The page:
90 Miles From Tyranny : 10 Offbeat Stories You Might Have Missed This Week (8/24/19)

Saturday, August 24, 2019

10 Offbeat Stories You Might Have Missed This Week (8/24/19)

Another week has passed, which means that it is time, once again, to look at some of the bizarre stories that made the headlines recently. If you want to read up on the last offbeat list, click here.This week, we have a tale from Japan and a tail from Japan. There is a grand cheese heist in Canada, a creepy statue in New Zealand, and a nasty crocodile in a Swedish aquarium. A German town challenges us to prove it doesn’t exist, and a scorned English husband takes revenge with a giant heap of manure.

10A Smear Campaign

Photo credit: Solent News & Photo Agency
In an apparent act of revenge, an unidentified person dumped a giant pile of manure outside a country inn in Hampshire, England, alongside a sign accusing the pub landlord of sleeping with his spouse.One morning, Simon Emberley, the landlord and chef at the Hawkley Inn, came into work to find a foul-smelling pile of horse dung blocking the entrance to his establishment. The mound was so big that it blocked up traffic in the village, as drivers had to go around it.Stuck on top of the heap was a sign which said “The landlord is f—ing my wife.”[1] Unsurprisingly, Emberley called the allegations “unfounded and untrue” and claimed that they were a part of a smear campaign against him.Both he and his wife insist that they have no idea who is behind it, although police are conducting their investigation to find out. Village rumors attribute the deed to a local farmer. Meanwhile, the Emberleys tried to make light of the situation by posting a sign offering the horse manure for free, courtesy of a “generous supplier.” No one took them on their offer, though, and workmen came in and cleaned the heap.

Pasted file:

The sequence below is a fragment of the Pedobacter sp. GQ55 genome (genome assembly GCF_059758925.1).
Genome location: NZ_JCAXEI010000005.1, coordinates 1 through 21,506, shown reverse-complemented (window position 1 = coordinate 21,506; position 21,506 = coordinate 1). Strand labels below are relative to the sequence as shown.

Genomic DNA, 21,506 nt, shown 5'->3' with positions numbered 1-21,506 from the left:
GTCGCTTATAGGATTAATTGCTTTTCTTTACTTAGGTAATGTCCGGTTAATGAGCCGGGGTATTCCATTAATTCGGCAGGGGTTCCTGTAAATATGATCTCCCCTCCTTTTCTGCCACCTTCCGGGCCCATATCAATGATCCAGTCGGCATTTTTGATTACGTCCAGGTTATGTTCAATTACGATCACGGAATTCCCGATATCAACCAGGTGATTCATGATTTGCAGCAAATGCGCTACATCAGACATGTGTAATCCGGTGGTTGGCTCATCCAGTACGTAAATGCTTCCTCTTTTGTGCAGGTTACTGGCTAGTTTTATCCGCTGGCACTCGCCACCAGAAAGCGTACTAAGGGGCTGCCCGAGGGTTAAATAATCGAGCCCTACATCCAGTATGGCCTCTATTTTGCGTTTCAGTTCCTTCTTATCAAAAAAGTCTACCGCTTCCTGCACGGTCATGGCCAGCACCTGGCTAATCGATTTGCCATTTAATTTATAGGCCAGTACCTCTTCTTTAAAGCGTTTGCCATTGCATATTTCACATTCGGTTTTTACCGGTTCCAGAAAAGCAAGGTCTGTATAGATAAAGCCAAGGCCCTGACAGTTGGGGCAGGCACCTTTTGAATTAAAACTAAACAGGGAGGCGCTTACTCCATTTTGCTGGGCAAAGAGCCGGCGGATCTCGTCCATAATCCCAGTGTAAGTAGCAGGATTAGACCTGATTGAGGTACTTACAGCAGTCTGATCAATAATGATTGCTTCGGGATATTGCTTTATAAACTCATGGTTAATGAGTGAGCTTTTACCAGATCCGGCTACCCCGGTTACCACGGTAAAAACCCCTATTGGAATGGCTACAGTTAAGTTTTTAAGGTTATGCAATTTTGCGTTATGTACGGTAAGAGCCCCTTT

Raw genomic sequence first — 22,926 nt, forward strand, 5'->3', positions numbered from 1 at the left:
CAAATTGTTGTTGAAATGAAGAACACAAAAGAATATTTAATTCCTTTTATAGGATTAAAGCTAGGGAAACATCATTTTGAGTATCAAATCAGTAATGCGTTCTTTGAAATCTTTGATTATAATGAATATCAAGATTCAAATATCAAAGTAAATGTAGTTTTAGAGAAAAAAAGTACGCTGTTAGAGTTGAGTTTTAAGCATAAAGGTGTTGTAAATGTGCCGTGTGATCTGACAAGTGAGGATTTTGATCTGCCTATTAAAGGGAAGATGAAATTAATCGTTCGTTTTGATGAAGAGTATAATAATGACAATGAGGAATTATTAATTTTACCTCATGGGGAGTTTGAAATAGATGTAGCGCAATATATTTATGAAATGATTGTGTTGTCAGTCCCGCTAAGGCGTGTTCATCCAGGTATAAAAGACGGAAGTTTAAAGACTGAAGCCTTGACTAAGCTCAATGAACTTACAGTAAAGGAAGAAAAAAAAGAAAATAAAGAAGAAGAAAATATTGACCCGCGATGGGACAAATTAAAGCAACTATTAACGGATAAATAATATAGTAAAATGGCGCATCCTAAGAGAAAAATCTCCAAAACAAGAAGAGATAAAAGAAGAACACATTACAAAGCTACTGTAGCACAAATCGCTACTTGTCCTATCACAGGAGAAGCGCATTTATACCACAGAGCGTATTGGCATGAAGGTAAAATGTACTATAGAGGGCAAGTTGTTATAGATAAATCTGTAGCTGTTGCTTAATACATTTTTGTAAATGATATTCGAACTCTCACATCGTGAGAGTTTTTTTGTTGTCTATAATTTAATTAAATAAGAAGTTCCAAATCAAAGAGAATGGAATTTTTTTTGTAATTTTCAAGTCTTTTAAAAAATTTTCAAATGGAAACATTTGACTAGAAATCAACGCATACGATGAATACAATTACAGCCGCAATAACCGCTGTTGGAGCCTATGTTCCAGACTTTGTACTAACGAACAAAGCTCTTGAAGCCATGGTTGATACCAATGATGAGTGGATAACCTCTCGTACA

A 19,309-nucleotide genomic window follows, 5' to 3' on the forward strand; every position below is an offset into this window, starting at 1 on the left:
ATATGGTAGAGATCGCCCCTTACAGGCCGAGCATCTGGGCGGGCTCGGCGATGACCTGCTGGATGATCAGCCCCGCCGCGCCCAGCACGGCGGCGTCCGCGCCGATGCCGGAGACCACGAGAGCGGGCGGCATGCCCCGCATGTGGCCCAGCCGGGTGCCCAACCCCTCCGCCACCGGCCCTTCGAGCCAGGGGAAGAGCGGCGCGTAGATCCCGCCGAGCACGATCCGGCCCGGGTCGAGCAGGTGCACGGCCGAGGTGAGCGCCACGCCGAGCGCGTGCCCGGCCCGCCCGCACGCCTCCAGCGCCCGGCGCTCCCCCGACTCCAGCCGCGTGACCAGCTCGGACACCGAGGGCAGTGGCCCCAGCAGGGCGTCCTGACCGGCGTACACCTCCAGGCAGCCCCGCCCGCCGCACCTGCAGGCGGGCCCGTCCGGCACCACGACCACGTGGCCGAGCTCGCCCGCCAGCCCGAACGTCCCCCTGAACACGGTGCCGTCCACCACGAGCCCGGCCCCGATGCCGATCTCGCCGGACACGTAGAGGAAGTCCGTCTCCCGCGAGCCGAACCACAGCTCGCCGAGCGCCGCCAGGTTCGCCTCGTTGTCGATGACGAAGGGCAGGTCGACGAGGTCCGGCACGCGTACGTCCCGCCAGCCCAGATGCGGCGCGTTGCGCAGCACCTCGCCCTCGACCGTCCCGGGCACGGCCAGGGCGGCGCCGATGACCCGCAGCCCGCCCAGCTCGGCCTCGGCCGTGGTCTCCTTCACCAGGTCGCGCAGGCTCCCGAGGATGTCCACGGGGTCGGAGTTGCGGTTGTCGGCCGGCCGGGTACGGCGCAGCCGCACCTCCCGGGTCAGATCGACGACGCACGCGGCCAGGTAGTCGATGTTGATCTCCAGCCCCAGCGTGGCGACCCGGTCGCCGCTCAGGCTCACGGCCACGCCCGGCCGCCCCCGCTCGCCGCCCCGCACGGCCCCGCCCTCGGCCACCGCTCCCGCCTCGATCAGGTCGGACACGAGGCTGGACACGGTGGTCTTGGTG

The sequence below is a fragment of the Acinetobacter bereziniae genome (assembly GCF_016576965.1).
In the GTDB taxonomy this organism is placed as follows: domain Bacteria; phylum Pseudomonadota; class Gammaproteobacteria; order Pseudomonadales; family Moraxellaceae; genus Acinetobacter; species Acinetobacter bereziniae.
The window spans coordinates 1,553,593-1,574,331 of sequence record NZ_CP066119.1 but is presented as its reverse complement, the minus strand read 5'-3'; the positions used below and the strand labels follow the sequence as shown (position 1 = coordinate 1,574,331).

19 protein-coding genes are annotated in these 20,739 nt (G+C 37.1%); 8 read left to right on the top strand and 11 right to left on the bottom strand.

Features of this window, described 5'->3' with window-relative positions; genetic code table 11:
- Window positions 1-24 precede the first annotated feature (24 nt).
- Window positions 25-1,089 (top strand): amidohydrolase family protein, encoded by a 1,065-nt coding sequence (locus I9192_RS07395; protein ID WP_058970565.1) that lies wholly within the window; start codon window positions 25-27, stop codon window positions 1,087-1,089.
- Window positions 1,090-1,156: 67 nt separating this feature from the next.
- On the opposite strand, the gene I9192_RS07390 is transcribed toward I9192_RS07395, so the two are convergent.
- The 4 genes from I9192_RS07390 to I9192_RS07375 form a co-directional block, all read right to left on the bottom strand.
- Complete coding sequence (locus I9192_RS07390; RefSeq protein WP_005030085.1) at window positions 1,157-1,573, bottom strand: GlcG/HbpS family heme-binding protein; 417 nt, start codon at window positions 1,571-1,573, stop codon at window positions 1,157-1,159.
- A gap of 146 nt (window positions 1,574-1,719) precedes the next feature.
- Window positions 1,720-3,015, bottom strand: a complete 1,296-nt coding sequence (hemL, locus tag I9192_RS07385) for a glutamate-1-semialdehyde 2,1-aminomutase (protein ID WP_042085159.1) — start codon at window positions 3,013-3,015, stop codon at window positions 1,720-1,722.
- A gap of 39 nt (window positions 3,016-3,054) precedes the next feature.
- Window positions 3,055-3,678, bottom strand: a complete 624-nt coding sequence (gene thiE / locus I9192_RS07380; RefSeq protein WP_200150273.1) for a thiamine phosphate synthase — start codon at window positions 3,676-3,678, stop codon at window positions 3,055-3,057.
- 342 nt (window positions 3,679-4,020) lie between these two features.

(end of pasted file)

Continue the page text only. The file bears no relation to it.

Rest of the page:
9Village Of The Apes

Photo credit: Yasushi Sato
Farmers from the Japanese village of Kiso in Nagano Prefecture have formed a “monkey militia” to deal with the primate pests that keep raiding their crops.Located in the Kaida Highlands at the foot of Mount Ontake, Kiso has an ideal climate for farming. Crops thrive, especially sweet corn, but this also makes them a particularly attractive target for monkeys.In the past, people have tried scaring off the monkeys with shouts and bottle rockets, but these proved ineffective. Now, a group of roughly 30 farmers and other workers have formed the “monkey chaser” squad and will be more proactive in fighting off the simian invasion.The town spent 850,000 yen ($80,000) on 30 air guns and a supply of pellets.[2] Earlier this month, the “monkey fighters” underwent training in order to learn how to use their new weapons. From now on, they will patrol their crops regularly. Should they spot monkeys munching on their corn, they will alert the rest via group-messaging app. The entire squad will gather and fire warning shots to scare off the animals.The mayor of Kiso gave the men matching hats and certificates that attest that they are allowed only to fire into the air, not directly at the monkeys.

8The Hand Of The Artist

Photo credit: Dezeen